A private equity fund is a collective investment scheme used for making investments in various equity (and to a lesser extent debt) securities according to one of the investment strategies associated with private equity. Private equity funds are typically limited partnerships with a fixed term of 10 years (often with annual extensions). At inception, institutional investors make an unfunded commitment to the limited partnership, which is then drawn over the term of the fund. From investors point of view funds can be traditional where all the investors invest with equal terms or asymmetric where different investors have different terms.
A private equity fund is raised and managed by investment professionals of a specific private equity firm (the general partner and investment advisor). Typically, a single private equity firm will manage a series of distinct private equity funds and will attempt to raise a new fund every 3 to 5 years as the previous fund is fully invested.
Most private equity funds are structured as limited partnerships and are governed by the terms set forth in the limited partnership agreement or LPA. Such funds have a general partner (GP), which raises capital from cash-rich institutional investors, such as pension plans, universities, insurance companies, foundations, endowments, and high net worth individuals, which invest as limited partners (LPs) in the fund. Among the terms set forth in the limited partnership agreement are the following:
A private equity fund typically makes investments in companies (known as portfolio companies). These portfolio company investments are funded with the capital raised from LPs, and may be partially or substantially financed by debt. Some private equity investment transactions can be highly leveraged with debt financing—hence the acronym LBO for "leveraged buy-out". The cash flow from the portfolio company usually provides the source for the repayment of such debt.
Such LBO financing most often comes from commercial banks, although other financial institutions, such as hedge funds and mezzanine funds, may also provide financing. Since mid-2007, debt financing has become much more difficult to obtain for private equity funds than in previous years.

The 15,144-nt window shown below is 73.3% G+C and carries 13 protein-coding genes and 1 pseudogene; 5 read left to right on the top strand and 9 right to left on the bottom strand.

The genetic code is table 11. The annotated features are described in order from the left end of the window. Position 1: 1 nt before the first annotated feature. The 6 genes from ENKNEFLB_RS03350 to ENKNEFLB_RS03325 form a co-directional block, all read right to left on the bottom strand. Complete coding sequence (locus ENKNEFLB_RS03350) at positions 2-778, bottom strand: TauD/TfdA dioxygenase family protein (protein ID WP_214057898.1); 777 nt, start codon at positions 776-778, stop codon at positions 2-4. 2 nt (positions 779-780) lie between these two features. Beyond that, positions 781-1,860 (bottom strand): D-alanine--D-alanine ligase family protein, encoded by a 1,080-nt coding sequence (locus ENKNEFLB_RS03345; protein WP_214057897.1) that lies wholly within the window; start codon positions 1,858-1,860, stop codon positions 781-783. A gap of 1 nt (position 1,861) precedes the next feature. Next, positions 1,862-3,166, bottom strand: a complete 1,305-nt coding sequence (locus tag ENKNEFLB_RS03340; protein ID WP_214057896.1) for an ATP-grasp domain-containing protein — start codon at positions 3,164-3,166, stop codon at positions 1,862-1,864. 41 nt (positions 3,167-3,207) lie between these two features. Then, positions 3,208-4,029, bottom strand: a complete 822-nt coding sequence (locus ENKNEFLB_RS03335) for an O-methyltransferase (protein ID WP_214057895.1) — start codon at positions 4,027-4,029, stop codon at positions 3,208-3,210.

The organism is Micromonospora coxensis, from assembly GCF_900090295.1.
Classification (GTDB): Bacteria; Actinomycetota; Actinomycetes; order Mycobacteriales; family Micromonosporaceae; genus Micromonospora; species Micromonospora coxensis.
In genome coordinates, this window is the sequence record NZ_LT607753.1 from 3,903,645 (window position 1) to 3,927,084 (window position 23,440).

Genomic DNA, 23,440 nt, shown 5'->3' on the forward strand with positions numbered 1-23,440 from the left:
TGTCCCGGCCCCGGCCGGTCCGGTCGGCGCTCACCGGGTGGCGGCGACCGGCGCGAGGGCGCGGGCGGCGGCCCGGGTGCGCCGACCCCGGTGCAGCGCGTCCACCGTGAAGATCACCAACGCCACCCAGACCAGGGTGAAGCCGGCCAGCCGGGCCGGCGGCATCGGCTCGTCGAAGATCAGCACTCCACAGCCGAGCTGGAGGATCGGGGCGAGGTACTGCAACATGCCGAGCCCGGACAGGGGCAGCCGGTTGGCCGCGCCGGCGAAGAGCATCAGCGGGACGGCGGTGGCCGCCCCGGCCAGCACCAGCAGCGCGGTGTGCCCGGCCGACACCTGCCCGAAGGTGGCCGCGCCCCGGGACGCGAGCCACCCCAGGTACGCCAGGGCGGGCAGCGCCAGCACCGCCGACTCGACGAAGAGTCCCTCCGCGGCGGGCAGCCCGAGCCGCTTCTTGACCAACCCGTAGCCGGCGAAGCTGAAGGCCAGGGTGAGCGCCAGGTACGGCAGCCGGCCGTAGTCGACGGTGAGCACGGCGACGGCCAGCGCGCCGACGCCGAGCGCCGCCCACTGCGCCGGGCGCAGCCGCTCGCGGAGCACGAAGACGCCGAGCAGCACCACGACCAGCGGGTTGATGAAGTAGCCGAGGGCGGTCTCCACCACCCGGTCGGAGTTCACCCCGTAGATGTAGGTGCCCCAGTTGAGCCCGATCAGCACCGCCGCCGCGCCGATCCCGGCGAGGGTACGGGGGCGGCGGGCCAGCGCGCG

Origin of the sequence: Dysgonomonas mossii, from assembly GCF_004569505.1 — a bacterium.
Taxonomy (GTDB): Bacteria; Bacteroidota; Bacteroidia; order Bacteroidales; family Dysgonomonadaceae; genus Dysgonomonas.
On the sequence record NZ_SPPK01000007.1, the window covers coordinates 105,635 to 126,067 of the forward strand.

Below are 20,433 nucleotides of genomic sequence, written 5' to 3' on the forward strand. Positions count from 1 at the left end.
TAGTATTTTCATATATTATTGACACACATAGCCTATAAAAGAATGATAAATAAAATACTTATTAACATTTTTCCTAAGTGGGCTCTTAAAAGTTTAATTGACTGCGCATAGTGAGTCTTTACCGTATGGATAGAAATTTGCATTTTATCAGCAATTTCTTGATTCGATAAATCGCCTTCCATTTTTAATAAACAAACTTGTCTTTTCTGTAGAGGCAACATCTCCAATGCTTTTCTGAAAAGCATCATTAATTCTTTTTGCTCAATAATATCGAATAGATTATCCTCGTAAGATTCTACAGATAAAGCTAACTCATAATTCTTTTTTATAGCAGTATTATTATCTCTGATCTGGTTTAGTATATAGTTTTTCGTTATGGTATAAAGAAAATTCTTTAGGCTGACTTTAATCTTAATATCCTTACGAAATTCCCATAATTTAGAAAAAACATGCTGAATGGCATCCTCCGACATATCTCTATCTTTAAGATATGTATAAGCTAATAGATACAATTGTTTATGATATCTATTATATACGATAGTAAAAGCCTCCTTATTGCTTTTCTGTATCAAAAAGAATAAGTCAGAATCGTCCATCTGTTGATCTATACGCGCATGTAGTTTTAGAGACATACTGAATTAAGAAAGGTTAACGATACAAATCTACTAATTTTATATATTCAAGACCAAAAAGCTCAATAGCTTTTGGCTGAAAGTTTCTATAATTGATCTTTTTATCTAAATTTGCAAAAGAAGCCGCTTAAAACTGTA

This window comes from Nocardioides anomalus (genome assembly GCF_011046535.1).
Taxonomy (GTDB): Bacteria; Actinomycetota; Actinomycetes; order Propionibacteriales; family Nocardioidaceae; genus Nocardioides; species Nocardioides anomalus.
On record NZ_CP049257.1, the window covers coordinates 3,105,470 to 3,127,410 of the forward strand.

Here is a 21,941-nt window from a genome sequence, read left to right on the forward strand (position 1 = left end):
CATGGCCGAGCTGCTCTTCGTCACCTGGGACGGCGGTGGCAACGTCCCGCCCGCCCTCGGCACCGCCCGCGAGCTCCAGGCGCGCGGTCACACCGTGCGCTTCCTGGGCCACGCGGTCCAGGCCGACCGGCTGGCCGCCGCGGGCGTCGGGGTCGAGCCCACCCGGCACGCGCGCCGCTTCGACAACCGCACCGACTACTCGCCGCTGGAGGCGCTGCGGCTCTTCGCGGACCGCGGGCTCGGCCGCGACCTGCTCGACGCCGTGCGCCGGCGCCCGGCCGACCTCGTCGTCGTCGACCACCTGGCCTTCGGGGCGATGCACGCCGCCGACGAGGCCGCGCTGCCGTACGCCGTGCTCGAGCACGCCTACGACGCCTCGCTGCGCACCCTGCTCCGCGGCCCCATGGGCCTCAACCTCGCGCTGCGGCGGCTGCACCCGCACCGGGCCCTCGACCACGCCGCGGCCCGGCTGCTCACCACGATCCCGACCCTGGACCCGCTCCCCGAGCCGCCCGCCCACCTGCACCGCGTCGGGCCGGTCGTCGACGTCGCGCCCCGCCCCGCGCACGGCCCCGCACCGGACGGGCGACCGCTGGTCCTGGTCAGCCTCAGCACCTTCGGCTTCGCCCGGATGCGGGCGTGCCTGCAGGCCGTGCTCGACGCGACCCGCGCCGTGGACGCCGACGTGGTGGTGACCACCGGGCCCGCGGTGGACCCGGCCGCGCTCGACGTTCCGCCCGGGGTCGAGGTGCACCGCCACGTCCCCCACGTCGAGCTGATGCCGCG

LBO funds commonly acquire most of the equity interests or assets of the portfolio company through a newly-created special purpose acquisition subsidiary controlled by the fund, and sometimes as a consortium of several like-minded funds.
The acquisition price of a portfolio company is usually based on a multiple of the company's historical income, most often based on the measure of earnings before interest, taxes, depreciation, and amortization (EBITDA). Private equity multiples are highly dependent on the portfolio company's industry, the size of the company, and the availability of LBO financing.
A private equity fund's ultimate goal is to sell or exit its investments in portfolio companies for a return, known as internal rate of return (IRR) in excess of the price paid. These exit scenarios historically have been an IPO of the portfolio company or a sale of the company to a strategic acquirer through a merger or acquisition (M&A), also known as a trade sale. A sale of the portfolio company to another private equity firm, also known as a secondary sale, has become increasingly more common. In prior years, another exit strategy has been a preferred dividend by the portfolio company to the private equity fund to repay the capital investment, sometimes financed with additional debt.
The following is an illustration of the difference between a private equity fund and a private equity firm:
|Private equity firm||Private equity fund||Private equity portfolio investments (partial list)|
|Kohlberg Kravis Roberts & Co. (KKR)||KKR 2006 Fund, L.P.
($17.6 billion of commitments)
|Energy Future Holdings Corporation|
|First Data Corp|
|Hospital Corporation of America (HCA)|
Considerations for investing in private equity funds relative to other forms of investment include:
For the above mentioned reasons, private equity fund investment is for investors who can afford to have capital locked up for long periods and who can risk losing significant amounts of money. These disadvantages are offset by the potential benefits of annual returns, which may range up to 30% for successful funds.
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